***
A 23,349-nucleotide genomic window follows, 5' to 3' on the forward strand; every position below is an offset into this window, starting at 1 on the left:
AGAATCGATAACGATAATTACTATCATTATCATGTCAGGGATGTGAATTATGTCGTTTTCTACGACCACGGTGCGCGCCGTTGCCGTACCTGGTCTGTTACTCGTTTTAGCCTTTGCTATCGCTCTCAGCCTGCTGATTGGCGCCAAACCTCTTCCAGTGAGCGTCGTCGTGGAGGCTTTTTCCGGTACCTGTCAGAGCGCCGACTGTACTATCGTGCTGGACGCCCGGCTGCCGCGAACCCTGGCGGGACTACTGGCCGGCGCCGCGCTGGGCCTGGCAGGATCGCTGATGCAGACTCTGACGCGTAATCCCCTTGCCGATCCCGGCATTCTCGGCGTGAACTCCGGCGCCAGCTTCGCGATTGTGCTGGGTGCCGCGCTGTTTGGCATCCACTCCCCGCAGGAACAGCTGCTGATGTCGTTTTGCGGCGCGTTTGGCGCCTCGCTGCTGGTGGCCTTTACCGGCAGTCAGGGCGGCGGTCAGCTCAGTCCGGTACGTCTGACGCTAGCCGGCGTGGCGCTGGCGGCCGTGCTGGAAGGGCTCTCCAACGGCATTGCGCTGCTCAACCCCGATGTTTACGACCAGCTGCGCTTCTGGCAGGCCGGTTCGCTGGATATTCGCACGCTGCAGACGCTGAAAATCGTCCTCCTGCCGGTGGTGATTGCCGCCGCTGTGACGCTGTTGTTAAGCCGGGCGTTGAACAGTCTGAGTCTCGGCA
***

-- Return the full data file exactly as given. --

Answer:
A 23,349-nucleotide genomic window follows, 5' to 3' on the forward strand; every position below is an offset into this window, starting at 1 on the left:
AGAATCGATAACGATAATTACTATCATTATCATGTCAGGGATGTGAATTATGTCGTTTTCTACGACCACGGTGCGCGCCGTTGCCGTACCTGGTCTGTTACTCGTTTTAGCCTTTGCTATCGCTCTCAGCCTGCTGATTGGCGCCAAACCTCTTCCAGTGAGCGTCGTCGTGGAGGCTTTTTCCGGTACCTGTCAGAGCGCCGACTGTACTATCGTGCTGGACGCCCGGCTGCCGCGAACCCTGGCGGGACTACTGGCCGGCGCCGCGCTGGGCCTGGCAGGATCGCTGATGCAGACTCTGACGCGTAATCCCCTTGCCGATCCCGGCATTCTCGGCGTGAACTCCGGCGCCAGCTTCGCGATTGTGCTGGGTGCCGCGCTGTTTGGCATCCACTCCCCGCAGGAACAGCTGCTGATGTCGTTTTGCGGCGCGTTTGGCGCCTCGCTGCTGGTGGCCTTTACCGGCAGTCAGGGCGGCGGTCAGCTCAGTCCGGTACGTCTGACGCTAGCCGGCGTGGCGCTGGCGGCCGTGCTGGAAGGGCTCTCCAACGGCATTGCGCTGCTCAACCCCGATGTTTACGACCAGCTGCGCTTCTGGCAGGCCGGTTCGCTGGATATTCGCACGCTGCAGACGCTGAAAATCGTCCTCCTGCCGGTGGTGATTGCCGCCGCTGTGACGCTGTTGTTAAGCCGGGCGTTGAACAGTCTGAGTCTCGGCA